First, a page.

Lying in a Beijing military hospital in 1990, General Wang Zhen told a visitor he felt betrayed. Decades after he risked his life fighting for an egalitarian utopia, the ideals he held as one of Communist China’s founding fathers were being undermined by the capitalist ways of his children -- business leaders in finance, aviation and computers.
“Turtle eggs,” he said to the visiting well-wisher, using a slang term for bastards. “I don’t acknowledge them as my sons.”
Two of the sons now are planning to turn a valley in northwestern China where their father once saved Mao Zedong’s army from starvation into a $1.6 billion tourist attraction. The resort in Nanniwan would have a revolution-era theme and tourist-friendly versions of the cave homes in which cadres once sheltered from the cold.
One son behind the project, Wang Jun, helped build two of the country’s biggest state-owned empires: Citic Group Corp., the state-run investment behemoth that was the first company to sell bonds abroad since the revolution; and China Poly Group Corp., once an arm of the military, that sold weapons and drilled for oil in Africa.
Today, the 71-year-old Wang Jun is considered the godfather of golf in China. He’s also chairman of a Hong Kong-listed company that jointly controls a pawnshop operator and of a firm providing back-office technology services to Chinese police, customs and banks.
His Australia-educated daughter, Jingjing, gives her home address in business filings as a $7 million Hong Kong apartment partly owned by Citic. Her daughter, 21-year-old Clare, details her life on social media, from the Swiss boarding school she attended to business-class airport lounges. Her “look of the day” posted on Aug. 24 featured pictures of a Lady Dior handbag, gold-studded Valentino shoes and an Alexander McQueen bracelet. Those accessories would cost about $5,000, more than half a year’s wages for the average Beijing worker.
The family’s wealth traces back to a gamble taken by General Wang and a group of battle-hardened revolutionaries, who are revered in China as the “Eight Immortals.” Backing Deng Xiaoping two years after Mao’s death in 1976, they wagered that opening China to the outside world would raise living standards, while avoiding social upheaval that would threaten the Communist Party’s grip on power.
In three decades, they and their successors lifted more than 600 million people out of poverty and created a home-owning middle class as China rose to become the world’s second-biggest economy. Chinese on average now eat six times more meat than they did in 1976, and 100 million people have traded in their bicycles for automobiles.
The Immortals also sowed the seeds of one of the biggest challenges to the Party’s authority. They entrusted some of the key assets of the state to their children, many of whom became wealthy. It was the beginning of a new elite class, now known as princelings. This is fueling public anger over unequal accumulation of wealth, unfair access to opportunity and exploitation of privilege -- all at odds with the original aims of the communist revolution.
To reveal the scale and origins of this red aristocracy, Bloomberg News traced the fortunes of 103 people, the Immortals’ direct descendants and their spouses. The result is a detailed look at one part of China’s elite and how its members reaped benefits from the country’s boom.
In the 1980s, they were chosen to run the new state conglomerates. In the 1990s, they tapped into real estate and the nation’s growing hunger for coal and steel. Today the Immortals’ grandchildren are players in private equity amid China’s integration into the global economy.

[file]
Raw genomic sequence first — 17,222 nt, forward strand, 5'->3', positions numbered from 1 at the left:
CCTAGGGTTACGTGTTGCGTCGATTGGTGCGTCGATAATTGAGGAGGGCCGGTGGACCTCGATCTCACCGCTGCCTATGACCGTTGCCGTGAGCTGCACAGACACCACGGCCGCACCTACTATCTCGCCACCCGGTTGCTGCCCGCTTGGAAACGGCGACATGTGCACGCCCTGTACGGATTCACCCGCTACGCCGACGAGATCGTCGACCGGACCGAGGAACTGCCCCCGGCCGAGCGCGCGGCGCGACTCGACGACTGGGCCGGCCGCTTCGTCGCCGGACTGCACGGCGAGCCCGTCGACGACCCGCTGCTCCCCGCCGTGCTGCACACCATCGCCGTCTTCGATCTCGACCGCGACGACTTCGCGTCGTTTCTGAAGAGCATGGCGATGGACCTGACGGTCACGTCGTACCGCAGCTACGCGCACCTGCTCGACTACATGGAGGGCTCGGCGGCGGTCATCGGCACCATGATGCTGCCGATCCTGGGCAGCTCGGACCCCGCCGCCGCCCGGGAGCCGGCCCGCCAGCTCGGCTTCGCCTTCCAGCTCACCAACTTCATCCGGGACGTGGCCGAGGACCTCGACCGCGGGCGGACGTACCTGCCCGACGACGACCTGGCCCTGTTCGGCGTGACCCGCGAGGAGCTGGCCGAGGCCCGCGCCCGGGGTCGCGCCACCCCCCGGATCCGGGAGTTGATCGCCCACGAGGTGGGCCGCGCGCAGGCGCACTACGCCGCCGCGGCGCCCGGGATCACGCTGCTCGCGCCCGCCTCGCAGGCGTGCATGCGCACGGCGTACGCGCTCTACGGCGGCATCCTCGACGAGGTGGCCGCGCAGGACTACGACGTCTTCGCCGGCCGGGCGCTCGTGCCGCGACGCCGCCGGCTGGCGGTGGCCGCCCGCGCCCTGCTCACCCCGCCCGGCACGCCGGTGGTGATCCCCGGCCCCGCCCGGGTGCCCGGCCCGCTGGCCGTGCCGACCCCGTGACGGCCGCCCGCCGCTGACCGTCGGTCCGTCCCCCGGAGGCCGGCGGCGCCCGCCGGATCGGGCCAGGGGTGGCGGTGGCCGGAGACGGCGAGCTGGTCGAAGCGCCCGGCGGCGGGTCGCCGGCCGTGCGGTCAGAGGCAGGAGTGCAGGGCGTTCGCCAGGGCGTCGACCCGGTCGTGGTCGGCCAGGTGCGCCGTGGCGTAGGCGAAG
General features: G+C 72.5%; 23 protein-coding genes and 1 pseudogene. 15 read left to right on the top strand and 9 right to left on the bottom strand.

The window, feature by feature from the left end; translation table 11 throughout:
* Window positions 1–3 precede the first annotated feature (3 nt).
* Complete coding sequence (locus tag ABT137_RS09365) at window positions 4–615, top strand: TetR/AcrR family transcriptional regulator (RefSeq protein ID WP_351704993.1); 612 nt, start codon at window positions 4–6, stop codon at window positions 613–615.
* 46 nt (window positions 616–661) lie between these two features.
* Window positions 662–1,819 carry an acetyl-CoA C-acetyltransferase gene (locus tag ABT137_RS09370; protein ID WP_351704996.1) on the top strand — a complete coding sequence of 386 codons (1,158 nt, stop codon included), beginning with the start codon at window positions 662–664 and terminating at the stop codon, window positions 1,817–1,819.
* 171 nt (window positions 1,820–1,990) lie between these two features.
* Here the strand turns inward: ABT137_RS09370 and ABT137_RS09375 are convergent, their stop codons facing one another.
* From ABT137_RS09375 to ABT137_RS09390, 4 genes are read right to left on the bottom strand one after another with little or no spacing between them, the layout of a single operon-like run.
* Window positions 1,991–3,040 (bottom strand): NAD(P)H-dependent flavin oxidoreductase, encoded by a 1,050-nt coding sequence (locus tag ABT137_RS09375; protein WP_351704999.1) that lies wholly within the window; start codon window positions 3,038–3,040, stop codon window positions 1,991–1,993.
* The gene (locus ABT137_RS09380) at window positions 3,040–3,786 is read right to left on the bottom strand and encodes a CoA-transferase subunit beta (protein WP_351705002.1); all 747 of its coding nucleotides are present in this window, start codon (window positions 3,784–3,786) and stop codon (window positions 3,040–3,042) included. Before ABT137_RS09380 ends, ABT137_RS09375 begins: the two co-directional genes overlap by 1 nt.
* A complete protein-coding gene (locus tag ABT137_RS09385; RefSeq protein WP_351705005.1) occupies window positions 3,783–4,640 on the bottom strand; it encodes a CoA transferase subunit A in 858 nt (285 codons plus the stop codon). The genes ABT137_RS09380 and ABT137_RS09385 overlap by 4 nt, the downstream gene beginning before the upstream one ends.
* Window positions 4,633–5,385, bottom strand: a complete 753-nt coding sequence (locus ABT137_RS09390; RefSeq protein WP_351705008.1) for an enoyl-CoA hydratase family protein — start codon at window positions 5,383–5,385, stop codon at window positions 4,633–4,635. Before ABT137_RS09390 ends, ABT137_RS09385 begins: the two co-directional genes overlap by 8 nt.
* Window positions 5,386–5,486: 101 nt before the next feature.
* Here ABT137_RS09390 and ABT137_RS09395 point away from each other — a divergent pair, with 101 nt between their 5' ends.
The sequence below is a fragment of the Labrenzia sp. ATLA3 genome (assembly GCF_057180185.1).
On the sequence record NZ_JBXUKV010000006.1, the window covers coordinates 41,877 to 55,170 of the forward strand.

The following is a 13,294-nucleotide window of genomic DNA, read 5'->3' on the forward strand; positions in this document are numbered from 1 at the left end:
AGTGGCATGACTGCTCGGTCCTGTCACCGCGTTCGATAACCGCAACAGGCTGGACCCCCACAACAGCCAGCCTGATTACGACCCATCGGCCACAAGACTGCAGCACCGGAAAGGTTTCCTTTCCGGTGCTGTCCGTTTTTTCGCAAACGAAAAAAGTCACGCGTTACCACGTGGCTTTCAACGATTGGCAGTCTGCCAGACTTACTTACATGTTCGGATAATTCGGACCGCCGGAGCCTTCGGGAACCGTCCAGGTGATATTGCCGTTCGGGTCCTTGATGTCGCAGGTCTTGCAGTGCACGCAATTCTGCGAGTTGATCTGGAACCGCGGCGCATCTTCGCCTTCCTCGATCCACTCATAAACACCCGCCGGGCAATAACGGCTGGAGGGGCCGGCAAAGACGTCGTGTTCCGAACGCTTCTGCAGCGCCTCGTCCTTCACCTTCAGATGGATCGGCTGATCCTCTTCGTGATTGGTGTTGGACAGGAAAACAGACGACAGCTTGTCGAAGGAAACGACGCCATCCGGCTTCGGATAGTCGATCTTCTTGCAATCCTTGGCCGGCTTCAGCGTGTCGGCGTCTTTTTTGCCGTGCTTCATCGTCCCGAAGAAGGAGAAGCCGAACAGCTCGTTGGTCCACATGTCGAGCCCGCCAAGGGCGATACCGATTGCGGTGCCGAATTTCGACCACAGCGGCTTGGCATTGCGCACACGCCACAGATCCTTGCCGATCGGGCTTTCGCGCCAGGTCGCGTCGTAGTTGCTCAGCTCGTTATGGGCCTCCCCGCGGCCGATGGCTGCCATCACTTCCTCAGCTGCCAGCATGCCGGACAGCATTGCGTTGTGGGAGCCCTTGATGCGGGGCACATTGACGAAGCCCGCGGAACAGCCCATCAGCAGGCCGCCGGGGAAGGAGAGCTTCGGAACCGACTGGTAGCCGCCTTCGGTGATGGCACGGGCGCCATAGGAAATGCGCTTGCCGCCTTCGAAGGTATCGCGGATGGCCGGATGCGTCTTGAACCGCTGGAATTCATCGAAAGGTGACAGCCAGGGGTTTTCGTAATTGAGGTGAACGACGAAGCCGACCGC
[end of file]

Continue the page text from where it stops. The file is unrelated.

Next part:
Twenty-six of the heirs ran or held top positions in state- owned companies that dominate the economy, data compiled by Bloomberg News show. Three children alone -- General Wang’s son, Wang Jun; Deng’s son-in-law, He Ping; and Chen Yuan, the son of Mao’s economic tsar -- headed or still run state-owned companies with combined assets of about $1.6 trillion in 2011. That is equivalent to more than a fifth of China’s annual economic output.
The families benefited from their control of state companies, amassing private wealth as they embraced the market economy. Forty-three of the 103 ran their own business or became executives in private firms, according to Bloomberg data.
He Ping, who was chairman of Poly Group until 2010, held 22.9 million shares in the group’s Hong Kong-listed real estate unit, Poly Property Group Co., as of April 29, 2008. Wang Xiaochao, the son-in-law of former President Yang Shangkun, another Immortal, owned about $32 million worth of shares in another property unit listed in Shanghai, Poly Real Estate Group Co., as of the end of June. Wang Jun owns 20 percent of a golf venture that counts Citic, the company he previously ran, as one of its main clients.
The third generation -- grandchildren of the Eight Immortals and their spouses, many of whom are in their 30s and 40s -- have parlayed family connections and overseas education into jobs in the private sector. At least 11 of the 31 members of that generation tracked by Bloomberg News ran their own businesses or held executive posts, most commonly in finance and technology.
Some were hired by Wall Street banks, including Citigroup Inc. and Morgan Stanley. At least six worked for private equity and venture capital firms, which sometimes recruit princelings with the intention of using their connections for winning business.
“The Chinese Communist Party, pretty much led by these eight people, established their legitimacy as rulers of China because they were stronger and tougher than the other guys,” said Barry Naughton, a professor of Chinese economy at the University of California, San Diego. “And now they’re losing it, because they haven’t been able to control their own greed and selfishness.”